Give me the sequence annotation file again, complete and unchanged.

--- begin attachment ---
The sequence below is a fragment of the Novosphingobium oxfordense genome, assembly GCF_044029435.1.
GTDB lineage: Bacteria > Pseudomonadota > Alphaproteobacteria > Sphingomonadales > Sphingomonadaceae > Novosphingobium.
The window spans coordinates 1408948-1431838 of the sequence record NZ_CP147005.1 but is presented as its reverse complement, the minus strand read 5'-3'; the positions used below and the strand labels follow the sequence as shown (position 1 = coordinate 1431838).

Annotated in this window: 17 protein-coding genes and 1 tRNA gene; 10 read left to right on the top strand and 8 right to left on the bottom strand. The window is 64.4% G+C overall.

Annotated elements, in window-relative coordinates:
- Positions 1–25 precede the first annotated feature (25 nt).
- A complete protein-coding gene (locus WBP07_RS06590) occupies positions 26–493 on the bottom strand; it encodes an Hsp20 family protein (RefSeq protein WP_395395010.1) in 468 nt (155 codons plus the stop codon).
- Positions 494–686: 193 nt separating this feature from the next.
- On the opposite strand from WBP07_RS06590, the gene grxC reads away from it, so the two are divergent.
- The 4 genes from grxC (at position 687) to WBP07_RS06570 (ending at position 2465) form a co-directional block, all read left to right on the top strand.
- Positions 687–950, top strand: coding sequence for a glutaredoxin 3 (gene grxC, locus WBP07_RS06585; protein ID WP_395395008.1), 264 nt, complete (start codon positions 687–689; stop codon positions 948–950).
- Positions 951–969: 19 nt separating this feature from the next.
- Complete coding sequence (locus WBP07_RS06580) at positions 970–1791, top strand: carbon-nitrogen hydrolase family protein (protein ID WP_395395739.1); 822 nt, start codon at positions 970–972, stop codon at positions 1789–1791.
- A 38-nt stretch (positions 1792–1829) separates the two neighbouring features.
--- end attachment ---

The sequence below is a fragment of the Novosphingobium oxfordense genome, assembly GCF_044029435.1.
GTDB lineage: Bacteria > Pseudomonadota > Alphaproteobacteria > Sphingomonadales > Sphingomonadaceae > Novosphingobium.
The window spans coordinates 1408948-1431838 of the sequence record NZ_CP147005.1 but is presented as its reverse complement, the minus strand read 5'-3'; the positions used below and the strand labels follow the sequence as shown (position 1 = coordinate 1431838).

Annotated in this window: 17 protein-coding genes and 1 tRNA gene; 10 read left to right on the top strand and 8 right to left on the bottom strand. The window is 64.4% G+C overall.

Annotated elements, in window-relative coordinates:
- Positions 1–25 precede the first annotated feature (25 nt).
- A complete protein-coding gene (locus WBP07_RS06590) occupies positions 26–493 on the bottom strand; it encodes an Hsp20 family protein (RefSeq protein WP_395395010.1) in 468 nt (155 codons plus the stop codon).
- Positions 494–686: 193 nt separating this feature from the next.
- On the opposite strand from WBP07_RS06590, the gene grxC reads away from it, so the two are divergent.
- The 4 genes from grxC (at position 687) to WBP07_RS06570 (ending at position 2465) form a co-directional block, all read left to right on the top strand.
- Positions 687–950, top strand: coding sequence for a glutaredoxin 3 (gene grxC, locus WBP07_RS06585; protein ID WP_395395008.1), 264 nt, complete (start codon positions 687–689; stop codon positions 948–950).
- Positions 951–969: 19 nt separating this feature from the next.
- Complete coding sequence (locus WBP07_RS06580) at positions 970–1791, top strand: carbon-nitrogen hydrolase family protein (protein ID WP_395395739.1); 822 nt, start codon at positions 970–972, stop codon at positions 1789–1791.
- A 38-nt stretch (positions 1792–1829) separates the two neighbouring features.